After the Second World War, the jet engine revolutionised the industry. The rapid growth of foreign package holidays marked real progress, especially for people whose previous experience of travelling abroad may well have been on military service, with a gun and kit bag. Growing incomes, longer holiday entitlement and new opportunities meant that foreign travel became a truly mass phenomenon.

Cook’s ‘millions’ were now able to enjoy conviviality, sun and the culture of foreign climes. But as with most mass phenomena, critics of consumerism bemoaned the package holiday, and the holidaymaker, as somewhat crude and unadventurous. As one astute travel editor put it, ‘Disdaining tourists is the last permitted snobbery’. Although Brexit voters may now disagree with that assessment.

Recent decades have witnessed the mainstreaming of those prejudices, of those who condemn holidays and holidaymakers as selfish and destructive. For environmentalist protesters, who recently threatened to disrupt UK airports with drones to ‘save the planet’, Thomas Cook’s demise will not be unwelcome news. The jet engine, the innovation that powered the holidaymaking revolution, is now cited by these environmentalists as a reason to stay on the ground.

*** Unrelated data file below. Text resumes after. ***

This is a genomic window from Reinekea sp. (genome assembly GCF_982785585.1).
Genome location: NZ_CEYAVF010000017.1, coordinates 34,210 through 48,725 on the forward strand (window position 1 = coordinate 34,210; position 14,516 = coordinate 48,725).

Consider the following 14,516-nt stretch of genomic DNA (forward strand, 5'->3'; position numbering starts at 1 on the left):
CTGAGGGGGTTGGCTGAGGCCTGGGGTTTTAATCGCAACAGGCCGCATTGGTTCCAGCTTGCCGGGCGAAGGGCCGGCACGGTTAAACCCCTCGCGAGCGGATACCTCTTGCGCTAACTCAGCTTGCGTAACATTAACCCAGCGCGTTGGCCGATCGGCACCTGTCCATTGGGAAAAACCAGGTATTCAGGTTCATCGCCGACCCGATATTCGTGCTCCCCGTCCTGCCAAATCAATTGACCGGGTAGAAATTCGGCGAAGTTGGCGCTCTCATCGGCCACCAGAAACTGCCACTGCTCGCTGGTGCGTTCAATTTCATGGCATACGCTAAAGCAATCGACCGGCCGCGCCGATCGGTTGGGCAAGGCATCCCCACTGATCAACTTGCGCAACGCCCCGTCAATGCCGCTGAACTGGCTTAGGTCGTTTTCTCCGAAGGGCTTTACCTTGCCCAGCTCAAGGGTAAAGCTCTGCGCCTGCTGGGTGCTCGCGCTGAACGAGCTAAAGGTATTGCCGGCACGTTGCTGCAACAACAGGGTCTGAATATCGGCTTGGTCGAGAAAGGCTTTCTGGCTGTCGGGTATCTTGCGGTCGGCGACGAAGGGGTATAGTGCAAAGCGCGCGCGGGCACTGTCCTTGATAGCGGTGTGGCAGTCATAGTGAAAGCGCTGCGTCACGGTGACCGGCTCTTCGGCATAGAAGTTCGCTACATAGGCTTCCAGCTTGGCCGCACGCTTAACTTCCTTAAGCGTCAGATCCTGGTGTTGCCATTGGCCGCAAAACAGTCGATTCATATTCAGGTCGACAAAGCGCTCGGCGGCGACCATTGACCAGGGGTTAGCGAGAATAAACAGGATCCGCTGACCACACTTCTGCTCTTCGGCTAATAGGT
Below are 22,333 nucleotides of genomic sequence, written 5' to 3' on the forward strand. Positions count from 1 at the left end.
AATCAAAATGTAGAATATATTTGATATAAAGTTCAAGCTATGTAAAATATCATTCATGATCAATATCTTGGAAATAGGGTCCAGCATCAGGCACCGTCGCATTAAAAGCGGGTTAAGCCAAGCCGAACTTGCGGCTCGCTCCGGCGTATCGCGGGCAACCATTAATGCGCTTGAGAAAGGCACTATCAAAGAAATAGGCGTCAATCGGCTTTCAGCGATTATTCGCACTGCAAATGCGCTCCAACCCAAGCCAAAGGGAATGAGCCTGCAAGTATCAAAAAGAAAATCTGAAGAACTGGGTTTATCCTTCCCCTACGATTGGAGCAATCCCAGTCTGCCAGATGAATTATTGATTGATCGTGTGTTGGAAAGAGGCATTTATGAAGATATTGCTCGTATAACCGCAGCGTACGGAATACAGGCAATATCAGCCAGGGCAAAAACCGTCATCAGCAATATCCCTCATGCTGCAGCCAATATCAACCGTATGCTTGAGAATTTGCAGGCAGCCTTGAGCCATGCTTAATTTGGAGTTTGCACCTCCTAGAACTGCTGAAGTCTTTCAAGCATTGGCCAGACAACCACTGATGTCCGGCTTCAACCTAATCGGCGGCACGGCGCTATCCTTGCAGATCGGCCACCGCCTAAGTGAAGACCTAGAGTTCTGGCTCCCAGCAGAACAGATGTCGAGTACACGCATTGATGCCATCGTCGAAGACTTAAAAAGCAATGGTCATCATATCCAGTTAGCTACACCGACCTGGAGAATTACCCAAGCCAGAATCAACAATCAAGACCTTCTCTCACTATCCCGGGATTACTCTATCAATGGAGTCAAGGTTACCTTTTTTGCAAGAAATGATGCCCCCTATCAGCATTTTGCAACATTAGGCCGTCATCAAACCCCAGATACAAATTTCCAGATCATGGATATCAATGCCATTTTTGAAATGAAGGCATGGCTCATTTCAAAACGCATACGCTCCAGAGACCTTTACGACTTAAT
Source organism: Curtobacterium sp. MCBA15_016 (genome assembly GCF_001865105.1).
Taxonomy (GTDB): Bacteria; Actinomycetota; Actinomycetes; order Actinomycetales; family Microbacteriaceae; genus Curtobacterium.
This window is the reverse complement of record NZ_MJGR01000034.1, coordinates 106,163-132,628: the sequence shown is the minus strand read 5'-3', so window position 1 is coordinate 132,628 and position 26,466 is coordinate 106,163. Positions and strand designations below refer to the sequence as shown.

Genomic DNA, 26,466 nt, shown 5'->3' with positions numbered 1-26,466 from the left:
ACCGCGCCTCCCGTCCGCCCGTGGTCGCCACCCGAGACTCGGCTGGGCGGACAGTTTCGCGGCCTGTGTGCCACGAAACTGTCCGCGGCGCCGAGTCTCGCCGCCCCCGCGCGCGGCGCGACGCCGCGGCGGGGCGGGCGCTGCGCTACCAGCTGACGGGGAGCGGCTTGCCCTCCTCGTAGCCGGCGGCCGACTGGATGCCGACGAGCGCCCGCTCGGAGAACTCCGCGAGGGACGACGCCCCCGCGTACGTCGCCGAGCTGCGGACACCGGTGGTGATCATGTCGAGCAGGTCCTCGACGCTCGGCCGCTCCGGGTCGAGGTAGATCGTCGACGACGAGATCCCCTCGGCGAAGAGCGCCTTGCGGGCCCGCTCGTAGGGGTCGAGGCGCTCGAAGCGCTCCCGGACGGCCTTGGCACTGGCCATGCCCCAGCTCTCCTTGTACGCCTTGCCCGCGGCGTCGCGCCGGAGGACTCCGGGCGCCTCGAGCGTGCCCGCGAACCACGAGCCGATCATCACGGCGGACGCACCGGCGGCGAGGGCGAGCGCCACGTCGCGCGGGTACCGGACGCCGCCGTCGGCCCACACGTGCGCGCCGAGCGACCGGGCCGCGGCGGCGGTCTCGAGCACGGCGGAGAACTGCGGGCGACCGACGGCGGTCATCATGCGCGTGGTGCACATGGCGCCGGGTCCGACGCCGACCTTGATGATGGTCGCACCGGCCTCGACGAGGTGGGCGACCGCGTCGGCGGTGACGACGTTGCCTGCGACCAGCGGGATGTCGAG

So it is worth asking the question: where is the Thomas Cook of our times, prepared to celebrate and plan for the desires of those joining the travelling classes? Who is prepared to champion the growth of tourism to the majority of Brits who may dream of a week under the Mediterranean sun, but who lack the means? From the left, where is the demand for Fully Automated Luxury Travel? From the right, where is the vision of growing tourism internationally to benefit the millions for whom a relaxing, convivial fortnight on holiday is a distant dream?